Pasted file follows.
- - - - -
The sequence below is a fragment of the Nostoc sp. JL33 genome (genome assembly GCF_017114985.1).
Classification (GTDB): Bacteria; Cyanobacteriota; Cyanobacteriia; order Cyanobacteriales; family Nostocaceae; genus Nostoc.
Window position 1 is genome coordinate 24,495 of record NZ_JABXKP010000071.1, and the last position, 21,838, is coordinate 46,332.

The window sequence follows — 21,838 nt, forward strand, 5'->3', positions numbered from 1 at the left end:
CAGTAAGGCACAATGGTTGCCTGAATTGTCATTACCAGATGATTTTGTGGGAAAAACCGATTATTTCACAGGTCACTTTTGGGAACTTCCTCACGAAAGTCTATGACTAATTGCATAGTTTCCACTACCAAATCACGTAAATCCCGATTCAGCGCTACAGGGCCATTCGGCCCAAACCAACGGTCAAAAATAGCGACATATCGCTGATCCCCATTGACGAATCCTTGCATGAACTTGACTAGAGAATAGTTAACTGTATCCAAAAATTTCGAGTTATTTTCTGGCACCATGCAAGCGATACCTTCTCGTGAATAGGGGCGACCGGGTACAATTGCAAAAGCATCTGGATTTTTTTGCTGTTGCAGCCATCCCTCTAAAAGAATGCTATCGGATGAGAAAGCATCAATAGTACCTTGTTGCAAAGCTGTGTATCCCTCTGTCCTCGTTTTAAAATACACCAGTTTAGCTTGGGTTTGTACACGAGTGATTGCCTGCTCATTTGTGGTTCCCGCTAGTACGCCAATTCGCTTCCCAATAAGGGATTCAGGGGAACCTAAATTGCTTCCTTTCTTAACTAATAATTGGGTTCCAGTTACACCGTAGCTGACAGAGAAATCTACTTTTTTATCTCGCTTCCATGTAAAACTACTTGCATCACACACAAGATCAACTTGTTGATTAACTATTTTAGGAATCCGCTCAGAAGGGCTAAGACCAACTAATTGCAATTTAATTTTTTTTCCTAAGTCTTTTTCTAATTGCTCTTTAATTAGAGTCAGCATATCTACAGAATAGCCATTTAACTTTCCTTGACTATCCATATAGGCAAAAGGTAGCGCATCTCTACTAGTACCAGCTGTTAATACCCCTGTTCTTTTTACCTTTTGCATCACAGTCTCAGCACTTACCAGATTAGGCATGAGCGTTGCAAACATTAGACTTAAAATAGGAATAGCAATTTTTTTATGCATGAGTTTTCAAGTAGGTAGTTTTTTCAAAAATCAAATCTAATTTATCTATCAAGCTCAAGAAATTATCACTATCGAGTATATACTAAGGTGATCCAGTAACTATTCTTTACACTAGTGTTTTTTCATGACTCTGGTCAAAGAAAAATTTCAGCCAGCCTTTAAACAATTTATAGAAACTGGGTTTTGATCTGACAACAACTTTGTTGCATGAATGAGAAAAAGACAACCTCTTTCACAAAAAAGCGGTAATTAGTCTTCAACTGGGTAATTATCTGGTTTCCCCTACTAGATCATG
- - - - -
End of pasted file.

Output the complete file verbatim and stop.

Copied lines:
The sequence below is a fragment of the Nostoc sp. JL33 genome (genome assembly GCF_017114985.1).
Classification (GTDB): Bacteria; Cyanobacteriota; Cyanobacteriia; order Cyanobacteriales; family Nostocaceae; genus Nostoc.
Window position 1 is genome coordinate 24,495 of record NZ_JABXKP010000071.1, and the last position, 21,838, is coordinate 46,332.

The window sequence follows — 21,838 nt, forward strand, 5'->3', positions numbered from 1 at the left end:
CAGTAAGGCACAATGGTTGCCTGAATTGTCATTACCAGATGATTTTGTGGGAAAAACCGATTATTTCACAGGTCACTTTTGGGAACTTCCTCACGAAAGTCTATGACTAATTGCATAGTTTCCACTACCAAATCACGTAAATCCCGATTCAGCGCTACAGGGCCATTCGGCCCAAACCAACGGTCAAAAATAGCGACATATCGCTGATCCCCATTGACGAATCCTTGCATGAACTTGACTAGAGAATAGTTAACTGTATCCAAAAATTTCGAGTTATTTTCTGGCACCATGCAAGCGATACCTTCTCGTGAATAGGGGCGACCGGGTACAATTGCAAAAGCATCTGGATTTTTTTGCTGTTGCAGCCATCCCTCTAAAAGAATGCTATCGGATGAGAAAGCATCAATAGTACCTTGTTGCAAAGCTGTGTATCCCTCTGTCCTCGTTTTAAAATACACCAGTTTAGCTTGGGTTTGTACACGAGTGATTGCCTGCTCATTTGTGGTTCCCGCTAGTACGCCAATTCGCTTCCCAATAAGGGATTCAGGGGAACCTAAATTGCTTCCTTTCTTAACTAATAATTGGGTTCCAGTTACACCGTAGCTGACAGAGAAATCTACTTTTTTATCTCGCTTCCATGTAAAACTACTTGCATCACACACAAGATCAACTTGTTGATTAACTATTTTAGGAATCCGCTCAGAAGGGCTAAGACCAACTAATTGCAATTTAATTTTTTTTCCTAAGTCTTTTTCTAATTGCTCTTTAATTAGAGTCAGCATATCTACAGAATAGCCATTTAACTTTCCTTGACTATCCATATAGGCAAAAGGTAGCGCATCTCTACTAGTACCAGCTGTTAATACCCCTGTTCTTTTTACCTTTTGCATCACAGTCTCAGCACTTACCAGATTAGGCATGAGCGTTGCAAACATTAGACTTAAAATAGGAATAGCAATTTTTTTATGCATGAGTTTTCAAGTAGGTAGTTTTTTCAAAAATCAAATCTAATTTATCTATCAAGCTCAAGAAATTATCACTATCGAGTATATACTAAGGTGATCCAGTAACTATTCTTTACACTAGTGTTTTTTCATGACTCTGGTCAAAGAAAAATTTCAGCCAGCCTTTAAACAATTTATAGAAACTGGGTTTTGATCTGACAACAACTTTGTTGCATGAATGAGAAAAAGACAACCTCTTTCACAAAAAAGCGGTAATTAGTCTTCAACTGGGTAATTATCTGGTTTCCCCTACTAGATCATG